The new program is among a myriad of employment law changes that affect employers as the new year gets under way. The program was expected to launch Jan. 1 but was delayed because the portal for signups was not ready until Wednesday.
State Treasurer Dave Young led a discussion of the program this morning as he opened the portal.
The program was created by state law but is operated by the Colorado SecureSavings Board in the treasurer's office. It requires all employers of five or more workers to provide access to the program or opt out if another privately operated retirement program is available to their workers.
Colorado SecureSavings offers workers access to a Roth Individual Retirement Account that is managed by Vestwell State Savings LLC, which does business as Sumday Administration. Sumday and the Bank of New York Mellon have responsibility for day-to-day operations, according to the program's website. Investment options including the companies in which the fund invests are determined by the program board.
Young said the program was designed "as a critical step to help people develop long-term financial well being." He said that about 40% of the state's workers have no workplace access to a retirement plan; 40% represents about 940,000 workers.
The program "offers a competitive benefit at no cost to employers." Also, self-employed workers including gig workers can access the plan.
About 25 companies around Colorado were permitted to be part of a pilot program to work out the kinks in the plan. Restaurant owner Chris Strowmatt of Blue Bonnet Restaurant, a Tex-Mex establishment in downtown Denver, participated in the pilot.
"We checked other options before, and it would have cost us thousands to enroll and administer a program," she said. SecureSavings enabled her workers to get access to a retirement program, and about 15 signed up to participate.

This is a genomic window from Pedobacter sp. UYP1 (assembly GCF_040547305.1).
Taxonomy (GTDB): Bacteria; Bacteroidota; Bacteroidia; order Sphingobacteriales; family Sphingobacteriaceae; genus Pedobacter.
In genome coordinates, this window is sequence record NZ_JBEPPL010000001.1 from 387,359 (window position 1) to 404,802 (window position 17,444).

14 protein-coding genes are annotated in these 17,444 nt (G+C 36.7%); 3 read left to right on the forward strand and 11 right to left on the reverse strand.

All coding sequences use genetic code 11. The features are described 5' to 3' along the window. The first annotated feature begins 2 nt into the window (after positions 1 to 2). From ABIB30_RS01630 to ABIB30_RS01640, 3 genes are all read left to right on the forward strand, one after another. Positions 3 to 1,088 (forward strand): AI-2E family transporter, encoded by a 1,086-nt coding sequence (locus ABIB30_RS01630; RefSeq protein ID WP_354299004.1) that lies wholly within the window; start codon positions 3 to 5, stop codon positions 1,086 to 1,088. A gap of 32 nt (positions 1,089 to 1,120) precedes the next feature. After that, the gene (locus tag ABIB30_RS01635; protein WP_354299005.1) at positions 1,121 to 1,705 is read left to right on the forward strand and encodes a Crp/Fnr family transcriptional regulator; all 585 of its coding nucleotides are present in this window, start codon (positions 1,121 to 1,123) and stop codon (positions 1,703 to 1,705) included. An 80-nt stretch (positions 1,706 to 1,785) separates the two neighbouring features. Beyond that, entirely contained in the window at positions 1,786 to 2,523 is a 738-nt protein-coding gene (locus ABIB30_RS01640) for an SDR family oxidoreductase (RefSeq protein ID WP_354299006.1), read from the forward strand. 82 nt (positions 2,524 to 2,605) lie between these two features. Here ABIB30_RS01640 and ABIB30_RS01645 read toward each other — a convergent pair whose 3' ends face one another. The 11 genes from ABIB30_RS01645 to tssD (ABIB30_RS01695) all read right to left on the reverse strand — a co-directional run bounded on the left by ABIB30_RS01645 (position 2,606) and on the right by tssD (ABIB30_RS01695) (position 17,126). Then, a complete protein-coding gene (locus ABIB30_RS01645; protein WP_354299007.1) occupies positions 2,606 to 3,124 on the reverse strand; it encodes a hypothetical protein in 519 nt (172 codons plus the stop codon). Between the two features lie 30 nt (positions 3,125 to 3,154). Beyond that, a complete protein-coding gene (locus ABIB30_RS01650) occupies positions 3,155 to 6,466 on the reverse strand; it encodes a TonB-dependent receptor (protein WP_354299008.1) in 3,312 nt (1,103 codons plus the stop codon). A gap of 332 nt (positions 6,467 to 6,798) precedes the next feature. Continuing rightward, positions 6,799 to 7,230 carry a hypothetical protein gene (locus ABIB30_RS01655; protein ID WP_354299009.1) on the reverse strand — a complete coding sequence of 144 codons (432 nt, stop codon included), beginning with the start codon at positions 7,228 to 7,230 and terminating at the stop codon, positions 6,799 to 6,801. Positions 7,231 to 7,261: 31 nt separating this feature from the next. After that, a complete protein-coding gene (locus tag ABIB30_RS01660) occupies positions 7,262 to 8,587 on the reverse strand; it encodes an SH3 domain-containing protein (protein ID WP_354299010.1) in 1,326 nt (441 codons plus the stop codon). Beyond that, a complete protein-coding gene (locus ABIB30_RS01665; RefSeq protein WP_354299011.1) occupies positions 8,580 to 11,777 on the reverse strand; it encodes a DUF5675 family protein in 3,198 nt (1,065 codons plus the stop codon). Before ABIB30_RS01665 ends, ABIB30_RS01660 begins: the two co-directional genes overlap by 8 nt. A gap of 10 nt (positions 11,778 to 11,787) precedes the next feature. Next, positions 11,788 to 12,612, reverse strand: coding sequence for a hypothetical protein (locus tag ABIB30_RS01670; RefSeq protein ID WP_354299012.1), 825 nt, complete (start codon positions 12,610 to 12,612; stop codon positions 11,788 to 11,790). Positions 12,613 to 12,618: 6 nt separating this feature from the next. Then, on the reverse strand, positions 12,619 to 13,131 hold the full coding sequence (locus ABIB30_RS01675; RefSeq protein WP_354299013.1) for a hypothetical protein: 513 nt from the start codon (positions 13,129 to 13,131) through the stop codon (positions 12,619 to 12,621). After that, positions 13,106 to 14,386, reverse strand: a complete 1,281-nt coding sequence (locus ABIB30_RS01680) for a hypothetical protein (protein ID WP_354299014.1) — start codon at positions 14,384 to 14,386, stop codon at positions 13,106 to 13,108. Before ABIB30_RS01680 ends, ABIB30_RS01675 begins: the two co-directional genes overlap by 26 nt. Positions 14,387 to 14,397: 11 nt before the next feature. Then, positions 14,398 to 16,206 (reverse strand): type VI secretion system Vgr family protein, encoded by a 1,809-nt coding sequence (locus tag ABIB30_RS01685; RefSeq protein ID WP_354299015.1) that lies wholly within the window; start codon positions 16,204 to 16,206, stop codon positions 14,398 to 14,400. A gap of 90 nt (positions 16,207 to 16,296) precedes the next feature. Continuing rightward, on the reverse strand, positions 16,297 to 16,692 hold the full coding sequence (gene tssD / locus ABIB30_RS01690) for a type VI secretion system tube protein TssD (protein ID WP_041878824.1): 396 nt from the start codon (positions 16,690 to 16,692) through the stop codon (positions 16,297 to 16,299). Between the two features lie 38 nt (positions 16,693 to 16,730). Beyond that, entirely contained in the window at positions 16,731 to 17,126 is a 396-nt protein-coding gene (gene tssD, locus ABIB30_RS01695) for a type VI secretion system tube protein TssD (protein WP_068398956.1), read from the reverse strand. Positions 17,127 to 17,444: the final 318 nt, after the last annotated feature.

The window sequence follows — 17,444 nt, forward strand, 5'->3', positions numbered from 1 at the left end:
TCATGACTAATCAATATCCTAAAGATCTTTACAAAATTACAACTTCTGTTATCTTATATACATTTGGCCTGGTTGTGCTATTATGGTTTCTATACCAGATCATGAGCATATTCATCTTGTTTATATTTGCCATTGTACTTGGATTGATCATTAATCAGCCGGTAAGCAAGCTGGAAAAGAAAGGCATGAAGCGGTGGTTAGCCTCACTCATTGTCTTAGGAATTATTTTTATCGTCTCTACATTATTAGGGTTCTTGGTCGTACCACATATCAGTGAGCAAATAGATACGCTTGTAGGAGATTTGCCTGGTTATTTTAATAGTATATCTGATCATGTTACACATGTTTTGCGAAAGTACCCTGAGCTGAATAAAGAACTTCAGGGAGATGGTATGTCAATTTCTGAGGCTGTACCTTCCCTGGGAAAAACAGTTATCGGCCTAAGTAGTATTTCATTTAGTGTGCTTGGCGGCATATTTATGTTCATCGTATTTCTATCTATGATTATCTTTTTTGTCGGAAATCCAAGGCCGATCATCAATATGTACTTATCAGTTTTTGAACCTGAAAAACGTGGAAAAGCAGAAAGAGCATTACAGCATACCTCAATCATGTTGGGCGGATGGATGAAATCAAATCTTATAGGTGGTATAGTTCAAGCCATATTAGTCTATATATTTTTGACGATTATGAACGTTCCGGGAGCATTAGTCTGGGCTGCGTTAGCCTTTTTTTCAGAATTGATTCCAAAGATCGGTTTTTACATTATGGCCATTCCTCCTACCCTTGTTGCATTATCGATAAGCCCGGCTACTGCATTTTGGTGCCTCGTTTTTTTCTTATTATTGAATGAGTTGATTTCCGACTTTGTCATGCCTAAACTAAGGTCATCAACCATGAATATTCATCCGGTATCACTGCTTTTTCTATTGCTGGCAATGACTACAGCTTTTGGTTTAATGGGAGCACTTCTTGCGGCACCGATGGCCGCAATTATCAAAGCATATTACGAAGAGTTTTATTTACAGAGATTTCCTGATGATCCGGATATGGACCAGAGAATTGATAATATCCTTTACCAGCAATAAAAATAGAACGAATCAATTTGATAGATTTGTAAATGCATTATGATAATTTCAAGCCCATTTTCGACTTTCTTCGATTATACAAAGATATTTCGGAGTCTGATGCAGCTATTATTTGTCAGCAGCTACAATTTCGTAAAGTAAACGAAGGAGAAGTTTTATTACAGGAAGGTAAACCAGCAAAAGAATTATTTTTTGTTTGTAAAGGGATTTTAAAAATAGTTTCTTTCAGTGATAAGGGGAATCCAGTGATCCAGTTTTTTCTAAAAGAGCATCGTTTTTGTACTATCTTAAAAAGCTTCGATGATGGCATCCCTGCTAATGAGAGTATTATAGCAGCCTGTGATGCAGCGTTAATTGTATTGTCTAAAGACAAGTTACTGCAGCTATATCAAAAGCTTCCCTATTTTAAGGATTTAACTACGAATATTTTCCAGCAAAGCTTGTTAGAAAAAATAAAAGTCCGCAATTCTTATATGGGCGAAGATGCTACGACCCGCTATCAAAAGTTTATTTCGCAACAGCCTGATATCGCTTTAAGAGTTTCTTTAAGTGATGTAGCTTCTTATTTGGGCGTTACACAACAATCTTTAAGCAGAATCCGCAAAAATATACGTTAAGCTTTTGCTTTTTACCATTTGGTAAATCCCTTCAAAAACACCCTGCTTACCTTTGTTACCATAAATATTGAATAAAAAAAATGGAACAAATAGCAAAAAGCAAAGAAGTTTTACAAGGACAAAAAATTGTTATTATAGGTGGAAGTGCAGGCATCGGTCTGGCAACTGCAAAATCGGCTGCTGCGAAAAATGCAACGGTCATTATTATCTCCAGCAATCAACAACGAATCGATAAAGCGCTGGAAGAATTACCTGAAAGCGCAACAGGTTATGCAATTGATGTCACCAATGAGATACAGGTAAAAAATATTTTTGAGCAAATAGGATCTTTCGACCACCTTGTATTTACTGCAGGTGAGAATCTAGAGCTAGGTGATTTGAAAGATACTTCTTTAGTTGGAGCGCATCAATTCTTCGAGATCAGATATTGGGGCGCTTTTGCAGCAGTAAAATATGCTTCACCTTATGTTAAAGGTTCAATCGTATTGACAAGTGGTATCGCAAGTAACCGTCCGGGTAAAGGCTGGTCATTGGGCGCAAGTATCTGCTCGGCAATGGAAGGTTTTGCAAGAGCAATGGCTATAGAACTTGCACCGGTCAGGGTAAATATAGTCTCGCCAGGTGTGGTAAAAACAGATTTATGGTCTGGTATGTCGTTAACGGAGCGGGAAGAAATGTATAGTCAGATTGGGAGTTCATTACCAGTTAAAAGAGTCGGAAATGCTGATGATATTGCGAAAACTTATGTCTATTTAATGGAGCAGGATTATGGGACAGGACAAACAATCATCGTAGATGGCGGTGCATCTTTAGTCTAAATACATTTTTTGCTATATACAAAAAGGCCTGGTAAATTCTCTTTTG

The same was true for Lee Wood, owner of Wood's High Mountain Distillery in Salida. Wood has eight workers. "We've been wanting to offer a retirement program for a long time, but it hasn't been within reach. The pilot fit exactly what we wanted to offer."
He said the administrative part for the company has been easy. "We've had employees who have upped their withholding. It's been a great program."
State Sen. Kerry Donovan, D-Vail, said the program will be "life changing" for many. "We know that many people have less than a year's worth of resources available to them. This will be an opportunity to set people on a different course that will benefit them in years to come."
Companies register for the plan in the program's portal. It takes about 15 minutes, program managers said. Companies enter their tax ID number and a secure code that is being mailed or emailed to companies. Young said enrollments will occur during the first half of this year.
Employee rosters are uploaded. A percentage of the employee wage is diverted to the savings plan, and the employee has the option to lower or increase the amount.
Once the information is uploaded, a 30-day waiting period will begin before deductions are taken from paychecks.
"The goal is savings. We want to make sure we have savers in the state of Colorado," Young said. Without the program, the state would be "on the hook" for about $18 billion in services to people without retirement income, the treasurer said, thus averting a tax bill for taxpayers.